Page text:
More than three dozen members of Congress are calling on the Biden administration to prioritize abolishing the death penalty, in all jurisdictions, according to a letter sent Tuesday to the transition team for President-elect Joe Biden and Vice President-elect Kamala Harris.
While Biden has pledged to abolish the federal death penalty and to give incentives to states to stop seeking death sentences as a part of his criminal justice reform plan, 40 members of Congress and three congresspersons-elect said they want to make sure the irreversible practice ends on his first day in office.
"The current administration has weaponized capital punishment with callous disregard for human life. In the middle of our current public health crisis, the Department of Justice resumed federal executions and executed more people in six months than the total number executed over the previous six decades," Massachusetts Rep. Ayanna Pressley wrote in a letter first obtained by CNN.
The letter was authored less than a week after celebrities, bipartisan politicians and anti-death penalty advocates called for President Trump to stop the pending federal executions. Pressley specifically called to stay Brandon Bernard's execution as his trial had allegations of prosecutorial misconduct that only surfaced two years ago.
Pressley, a Democrat, introduced legislation on July 25, 2019—the same day Attorney General William Barr announced federal executions, which had been stalled since 2003, would resume—to rid of the practice at the federal level and require resentencing for those currently on death row. The bill has not had any action in the House since August 2019.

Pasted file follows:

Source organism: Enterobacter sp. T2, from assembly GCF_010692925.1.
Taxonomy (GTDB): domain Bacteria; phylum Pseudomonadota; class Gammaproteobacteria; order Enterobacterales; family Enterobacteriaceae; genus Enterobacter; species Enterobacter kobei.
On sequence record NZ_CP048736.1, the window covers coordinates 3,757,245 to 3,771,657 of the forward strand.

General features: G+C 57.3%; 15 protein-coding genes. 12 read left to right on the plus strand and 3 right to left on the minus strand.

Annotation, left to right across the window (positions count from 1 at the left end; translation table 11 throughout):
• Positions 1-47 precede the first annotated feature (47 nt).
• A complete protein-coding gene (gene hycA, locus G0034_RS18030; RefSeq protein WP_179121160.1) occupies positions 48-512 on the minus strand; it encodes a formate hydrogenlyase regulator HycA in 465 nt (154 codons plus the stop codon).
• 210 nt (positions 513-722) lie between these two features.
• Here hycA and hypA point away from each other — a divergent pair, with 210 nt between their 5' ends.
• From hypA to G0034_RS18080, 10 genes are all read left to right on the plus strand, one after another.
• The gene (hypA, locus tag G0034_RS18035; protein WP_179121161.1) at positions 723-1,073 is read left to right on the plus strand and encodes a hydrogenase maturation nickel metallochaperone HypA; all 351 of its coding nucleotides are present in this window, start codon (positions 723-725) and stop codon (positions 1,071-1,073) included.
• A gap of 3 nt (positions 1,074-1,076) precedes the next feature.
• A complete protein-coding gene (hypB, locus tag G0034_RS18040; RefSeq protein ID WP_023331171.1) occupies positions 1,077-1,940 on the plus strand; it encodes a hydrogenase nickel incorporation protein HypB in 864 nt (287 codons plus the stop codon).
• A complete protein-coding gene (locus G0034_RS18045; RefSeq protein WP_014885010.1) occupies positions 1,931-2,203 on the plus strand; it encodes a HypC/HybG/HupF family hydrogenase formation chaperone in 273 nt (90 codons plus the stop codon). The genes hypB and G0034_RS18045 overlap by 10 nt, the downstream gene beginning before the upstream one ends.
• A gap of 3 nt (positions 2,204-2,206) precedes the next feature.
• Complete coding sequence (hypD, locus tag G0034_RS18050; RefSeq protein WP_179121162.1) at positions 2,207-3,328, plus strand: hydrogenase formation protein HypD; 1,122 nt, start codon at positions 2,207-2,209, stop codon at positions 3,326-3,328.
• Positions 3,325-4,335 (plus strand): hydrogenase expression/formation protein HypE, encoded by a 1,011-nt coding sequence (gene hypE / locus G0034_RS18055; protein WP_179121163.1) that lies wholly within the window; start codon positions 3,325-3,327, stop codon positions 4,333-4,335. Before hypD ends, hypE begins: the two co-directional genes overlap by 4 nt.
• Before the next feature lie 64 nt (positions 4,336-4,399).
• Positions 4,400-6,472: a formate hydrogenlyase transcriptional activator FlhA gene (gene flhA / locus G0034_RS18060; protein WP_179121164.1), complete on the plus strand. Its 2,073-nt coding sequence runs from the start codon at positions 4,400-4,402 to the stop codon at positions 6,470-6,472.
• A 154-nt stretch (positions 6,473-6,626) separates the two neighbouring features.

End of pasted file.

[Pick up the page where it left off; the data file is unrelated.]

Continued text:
For months, celebrities, bipartisan voices and anti-death penalty advocates have pushed for executive intervention from Trump to stop the executions, to no avail. The Department of Justice has previously defended its decision to resume the federal death penalty this summer after all appeals were exhausted and the Supreme Court ruled in their favor to continue their plans, despite the global health crisis.
Ten federal death row inmates have been executed since July while several states have postponed executions because of the pandemic.
"With a stroke of your pen, you can stop all federal executions, prohibit United States Attorneys from seeking the death penalty, dismantle death row at FCC Terre Haute, and call for the resentencing of people who are currently sentenced to death," wrote Pressley. "Each of these elements are critical to help prevent greater harm and further loss of life."
Miriam Krinsky, executive director of the Fair and Just Prosecution, told CNN after a meeting with the Justice Department's transition team earlier this month, that stopping federal executions "doesn't really require congressional action."
Krinsky and nearly 100 bipartisan criminal justice leaders including, 60 elected prosecutors, that have signed a joint statement on Dec. 3 demanding a halt on the pending federal executions and for Trump to commute their sentences.
The proposed executive order by Biden may be too late for three inmates—including the only White woman in the US scheduled to be executed in nearly 70 years—who are scheduled to die before Inauguration Day, Jan. 20.
"Ending the barbaric and inhumane practice of government-sanctioned murder is a commonsense step that you can and must take to save lives ... Research also reveals that capital punishment does not deter crime. Hence, there is no just reason to continue the death penalty," wrote Pressley.
To date, there are 52 people on federal death row and 18 pending state executions, according to the Death Row Information Center.